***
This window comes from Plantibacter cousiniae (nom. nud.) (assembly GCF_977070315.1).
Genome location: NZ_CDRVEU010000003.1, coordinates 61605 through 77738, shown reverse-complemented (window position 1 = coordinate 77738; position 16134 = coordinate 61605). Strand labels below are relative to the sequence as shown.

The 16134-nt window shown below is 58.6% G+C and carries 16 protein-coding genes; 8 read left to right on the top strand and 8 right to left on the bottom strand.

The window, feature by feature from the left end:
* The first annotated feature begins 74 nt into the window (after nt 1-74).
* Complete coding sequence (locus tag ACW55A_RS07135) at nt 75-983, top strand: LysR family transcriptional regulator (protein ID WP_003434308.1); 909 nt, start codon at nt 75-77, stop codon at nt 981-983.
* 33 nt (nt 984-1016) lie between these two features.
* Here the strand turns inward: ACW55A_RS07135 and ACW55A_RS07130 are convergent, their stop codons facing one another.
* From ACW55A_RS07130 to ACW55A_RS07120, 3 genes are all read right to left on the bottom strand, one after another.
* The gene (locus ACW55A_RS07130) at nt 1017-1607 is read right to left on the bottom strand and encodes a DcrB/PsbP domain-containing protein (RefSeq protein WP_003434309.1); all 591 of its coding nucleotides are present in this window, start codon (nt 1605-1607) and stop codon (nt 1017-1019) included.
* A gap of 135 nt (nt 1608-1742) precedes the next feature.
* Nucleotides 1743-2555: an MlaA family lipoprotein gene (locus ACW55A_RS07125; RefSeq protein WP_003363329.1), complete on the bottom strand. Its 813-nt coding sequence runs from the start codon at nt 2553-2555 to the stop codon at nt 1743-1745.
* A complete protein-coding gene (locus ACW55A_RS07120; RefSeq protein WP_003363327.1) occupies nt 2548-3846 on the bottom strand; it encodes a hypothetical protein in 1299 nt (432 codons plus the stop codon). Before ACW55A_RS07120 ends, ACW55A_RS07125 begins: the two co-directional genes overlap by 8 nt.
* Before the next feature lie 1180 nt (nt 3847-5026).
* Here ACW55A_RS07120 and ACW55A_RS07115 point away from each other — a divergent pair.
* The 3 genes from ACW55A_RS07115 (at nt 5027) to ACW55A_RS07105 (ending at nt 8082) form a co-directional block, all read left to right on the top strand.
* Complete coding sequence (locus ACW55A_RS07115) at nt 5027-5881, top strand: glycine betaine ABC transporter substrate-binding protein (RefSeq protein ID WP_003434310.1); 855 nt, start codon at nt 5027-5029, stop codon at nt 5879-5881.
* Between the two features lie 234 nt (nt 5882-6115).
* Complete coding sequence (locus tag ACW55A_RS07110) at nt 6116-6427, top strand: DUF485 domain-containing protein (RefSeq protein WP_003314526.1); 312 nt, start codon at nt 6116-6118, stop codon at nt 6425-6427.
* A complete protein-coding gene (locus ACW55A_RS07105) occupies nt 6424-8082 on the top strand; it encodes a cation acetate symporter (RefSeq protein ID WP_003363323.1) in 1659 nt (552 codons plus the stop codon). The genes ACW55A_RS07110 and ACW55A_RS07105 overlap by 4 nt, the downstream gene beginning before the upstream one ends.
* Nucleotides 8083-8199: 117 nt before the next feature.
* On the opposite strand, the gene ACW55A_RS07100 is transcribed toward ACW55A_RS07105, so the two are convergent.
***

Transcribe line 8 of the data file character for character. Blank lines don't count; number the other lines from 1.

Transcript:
* Here the strand turns inward: ACW55A_RS07135 and ACW55A_RS07130 are convergent, their stop codons facing one another.